Animals and Society

Animals and Society: An Introduction to Human-Animal Studies

Margo DeMello
Copyright Date: 2012
Pages: 488
https://www.jstor.org/stable/10.7312/deme15294
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  • Book Info
    Animals and Society
    Book Description:

    Considering that much of human society is structured through its interaction with non-human animals, and since human society relies heavily on the exploitation of animals to serve human needs, human--animal studies has become a rapidly expanding field of research, featuring a number of distinct positions, perspectives, and theories that require nuanced explanation and contextualization.

    The first book to provide a full overview of human--animal studies, this volume focuses on the conceptual construction of animals in American culture and the way in which it reinforces and perpetuates hierarchical human relationships rooted in racism, sexism, and class privilege. Margo DeMello considers interactions between humans and animals within the family, the law, the religious and political system, and other major social institutions, and she unpacks the different identities humans fashion for themselves and for others through animals. Essays also cover speciesism and evolutionary continuities; the role and preservation of animals in the wild; the debate over zoos and the use of animals in sports; domestication; agricultural practices such as factory farming; vivisection; animal cruelty; animal activism; the representation of animals in literature and film; and animal ethics. Sidebars highlight contemporary controversies and issues, with recommendations for additional reading, educational films, and related websites. DeMello concludes with an analysis of major philosophical positions on human social policy and the future of human--animal relations.

    eISBN: 978-0-231-52676-0
    Subjects: Philosophy, Sociology, Environmental Science, History

Table of Contents

  1. Front Matter
    (pp. i-iv)
  2. Table of Contents
    (pp. v-x)
  3. Preface
    (pp. xi-xii)
  4. Acknowledgments
    (pp. xiii-xvi)
  5. PART I CONSTRUCTING ANIMALS:: ANIMAL CATEGORIES

    • 1 Human-Animal Studies
      (pp. 3-31)

      IF YOU WERE SURFING the news and popular culture sites on the Internet during the first two weeks of November 2010, you would have heard about the aftermath of the November 2 midterm elections, President Obama’s trip to the G20 financial summit, a devastating volcano in Indonesia, and the spread of cholera in Haiti. But you would have also heard about how comic actor Dick Van Dyke fell asleep on a surfboard in the water off of a Virginia beach a few years back and found himself stranded in the ocean but was saved when a group of porpoises pushed...

    • 2 Animal-Human Borders
      (pp. 32-43)

      One of my favorite websites is http://www.icanhascheezburger.com, a website featuring lolcats—pictures of cats (and sometimes other animals) with funny captions supposedly said by the cats and written in a form of grammar called “lolspeak.” People not familiar with lolcats may find the idea of attributing human words to cats to be somewhat ridiculous, but the practice of giving nonhuman animals human characteristics is thousands of years old and can be found in the myths, folktales, symbolism, and artwork of peoples around the world (as we will discuss in chapters 14 to 16). On the other hand, much of human...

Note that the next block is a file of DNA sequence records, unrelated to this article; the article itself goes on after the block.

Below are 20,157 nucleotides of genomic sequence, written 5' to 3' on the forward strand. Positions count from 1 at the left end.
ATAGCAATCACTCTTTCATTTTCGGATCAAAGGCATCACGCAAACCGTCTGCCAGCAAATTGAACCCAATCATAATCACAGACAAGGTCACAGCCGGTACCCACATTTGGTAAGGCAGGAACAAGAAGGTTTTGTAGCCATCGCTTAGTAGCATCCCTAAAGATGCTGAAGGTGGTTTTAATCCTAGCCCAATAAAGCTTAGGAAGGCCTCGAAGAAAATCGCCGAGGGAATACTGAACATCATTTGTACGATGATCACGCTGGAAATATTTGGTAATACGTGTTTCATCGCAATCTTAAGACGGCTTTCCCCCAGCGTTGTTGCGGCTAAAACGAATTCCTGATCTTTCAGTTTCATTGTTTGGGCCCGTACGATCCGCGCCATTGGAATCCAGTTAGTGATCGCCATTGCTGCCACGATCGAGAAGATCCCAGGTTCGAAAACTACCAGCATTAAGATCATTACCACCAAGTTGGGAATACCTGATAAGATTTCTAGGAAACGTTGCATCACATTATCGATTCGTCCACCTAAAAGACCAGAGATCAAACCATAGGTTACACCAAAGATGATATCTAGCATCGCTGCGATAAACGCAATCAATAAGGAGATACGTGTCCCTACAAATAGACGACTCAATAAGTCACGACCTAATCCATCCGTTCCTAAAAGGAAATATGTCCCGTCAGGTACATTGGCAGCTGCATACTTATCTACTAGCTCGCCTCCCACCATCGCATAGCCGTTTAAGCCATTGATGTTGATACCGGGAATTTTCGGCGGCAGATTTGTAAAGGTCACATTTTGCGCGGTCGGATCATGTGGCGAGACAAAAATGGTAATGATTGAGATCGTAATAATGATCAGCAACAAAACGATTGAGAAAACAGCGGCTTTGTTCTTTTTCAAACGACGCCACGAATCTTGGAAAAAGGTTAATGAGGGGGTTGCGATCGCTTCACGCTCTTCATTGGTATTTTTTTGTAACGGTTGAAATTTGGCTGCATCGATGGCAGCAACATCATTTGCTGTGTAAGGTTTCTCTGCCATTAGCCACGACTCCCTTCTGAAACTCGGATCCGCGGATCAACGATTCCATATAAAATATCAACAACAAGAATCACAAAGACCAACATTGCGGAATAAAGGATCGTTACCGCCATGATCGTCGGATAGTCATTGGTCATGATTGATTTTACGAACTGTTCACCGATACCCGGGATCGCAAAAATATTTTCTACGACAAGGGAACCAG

• 3 The Social Construction of Animals
      (pp. 44-60)

      WHEN MY FRIEND AND fellow rabbit rescuer Susan Davis and I were researching our book, Stories Rabbits Tell (2003), we became familiar with the Rainbow Bridge—that special place that many animal lovers construe as a sort of heaven for pets, a place where pets (and sometimes their people) go after death. The Internet is full of thousands of sites where people post memorial photos, artwork, and poems and reminisce about their beloved companion animals. What struck us the most about this belief, however, was the realization that people who breed and kill rabbits for meat also recognize the Rainbow...

  6. PART II USING ANIMALS:: HUMAN-ANIMAL ECONOMIES

    • 4 Animals “in the Wild” and in Human Societies
      (pp. 63-83)

      THE MORAL OF THIS TALE, told for thousands of years to children, is that it is “better [to] starve free than [to] be a fat slave.” But it is also an elegant way of summing up the differences between wild and domesticated animals. We discussed in chapter 3 the various systems of classification that humans have used to categorize animals and how those categories then serve as the justification for how we use and treat them. One of the most important categorical distinctions found in the West is that between “wild” and “domesticated” animals, which itself mirrors the nature/culture distinction...

    • 5 The Domestication of Animals
      (pp. 84-98)

      THIS FOLKTALE IS ONE of many similar tales from around the world that purport to explain how the dog became domesticated. In all of such stories that I have found, whether the dog was coerced or manipulated into joining the land of humans (as is common), or whether he voluntarily joined human society, the end result is the same: He chooses to remain with humans, giving up his freedom, his wildness (and, according to this folktale, his place in paradise) for the privilege.